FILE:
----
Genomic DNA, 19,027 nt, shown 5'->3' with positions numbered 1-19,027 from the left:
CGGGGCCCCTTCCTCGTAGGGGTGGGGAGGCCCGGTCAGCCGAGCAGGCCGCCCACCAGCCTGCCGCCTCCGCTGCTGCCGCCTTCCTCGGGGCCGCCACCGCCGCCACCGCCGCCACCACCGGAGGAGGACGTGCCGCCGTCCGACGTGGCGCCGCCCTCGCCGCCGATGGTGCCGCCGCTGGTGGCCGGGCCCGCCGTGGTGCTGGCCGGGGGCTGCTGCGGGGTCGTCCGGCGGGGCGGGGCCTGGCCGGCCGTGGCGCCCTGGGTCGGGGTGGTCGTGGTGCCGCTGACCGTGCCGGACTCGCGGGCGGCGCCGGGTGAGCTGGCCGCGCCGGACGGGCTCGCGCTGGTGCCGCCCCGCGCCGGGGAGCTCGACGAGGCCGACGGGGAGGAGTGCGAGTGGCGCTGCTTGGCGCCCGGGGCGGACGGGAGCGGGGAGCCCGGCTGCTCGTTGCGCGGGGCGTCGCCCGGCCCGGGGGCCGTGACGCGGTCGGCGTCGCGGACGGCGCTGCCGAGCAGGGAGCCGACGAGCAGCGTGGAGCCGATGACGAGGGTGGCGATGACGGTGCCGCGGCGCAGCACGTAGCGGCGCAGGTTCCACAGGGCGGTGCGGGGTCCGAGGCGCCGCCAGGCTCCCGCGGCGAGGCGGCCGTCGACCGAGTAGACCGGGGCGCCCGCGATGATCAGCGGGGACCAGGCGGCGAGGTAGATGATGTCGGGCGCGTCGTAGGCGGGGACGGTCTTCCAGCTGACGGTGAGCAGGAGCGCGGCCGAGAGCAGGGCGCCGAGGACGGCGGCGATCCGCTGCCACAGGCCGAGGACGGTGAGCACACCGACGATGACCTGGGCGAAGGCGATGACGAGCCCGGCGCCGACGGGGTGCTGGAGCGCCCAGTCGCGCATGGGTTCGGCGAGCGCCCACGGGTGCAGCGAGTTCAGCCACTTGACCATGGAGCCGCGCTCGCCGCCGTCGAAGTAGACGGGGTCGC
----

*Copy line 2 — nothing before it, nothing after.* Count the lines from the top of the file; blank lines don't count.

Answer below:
CGGGGCCCCTTCCTCGTAGGGGTGGGGAGGCCCGGTCAGCCGAGCAGGCCGCCCACCAGCCTGCCGCCTCCGCTGCTGCCGCCTTCCTCGGGGCCGCCACCGCCGCCACCGCCGCCACCACCGGAGGAGGACGTGCCGCCGTCCGACGTGGCGCCGCCCTCGCCGCCGATGGTGCCGCCGCTGGTGGCCGGGCCCGCCGTGGTGCTGGCCGGGGGCTGCTGCGGGGTCGTCCGGCGGGGCGGGGCCTGGCCGGCCGTGGCGCCCTGGGTCGGGGTGGTCGTGGTGCCGCTGACCGTGCCGGACTCGCGGGCGGCGCCGGGTGAGCTGGCCGCGCCGGACGGGCTCGCGCTGGTGCCGCCCCGCGCCGGGGAGCTCGACGAGGCCGACGGGGAGGAGTGCGAGTGGCGCTGCTTGGCGCCCGGGGCGGACGGGAGCGGGGAGCCCGGCTGCTCGTTGCGCGGGGCGTCGCCCGGCCCGGGGGCCGTGACGCGGTCGGCGTCGCGGACGGCGCTGCCGAGCAGGGAGCCGACGAGCAGCGTGGAGCCGATGACGAGGGTGGCGATGACGGTGCCGCGGCGCAGCACGTAGCGGCGCAGGTTCCACAGGGCGGTGCGGGGTCCGAGGCGCCGCCAGGCTCCCGCGGCGAGGCGGCCGTCGACCGAGTAGACCGGGGCGCCCGCGATGATCAGCGGGGACCAGGCGGCGAGGTAGATGATGTCGGGCGCGTCGTAGGCGGGGACGGTCTTCCAGCTGACGGTGAGCAGGAGCGCGGCCGAGAGCAGGGCGCCGAGGACGGCGGCGATCCGCTGCCACAGGCCGAGGACGGTGAGCACACCGACGATGACCTGGGCGAAGGCGATGACGAGCCCGGCGCCGACGGGGTGCTGGAGCGCCCAGTCGCGCATGGGTTCGGCGAGCGCCCACGGGTGCAGCGAGTTCAGCCACTTGACCATGGAGCCGCGCTCGCCGCCGTCGAAGTAGACGGGGTCGC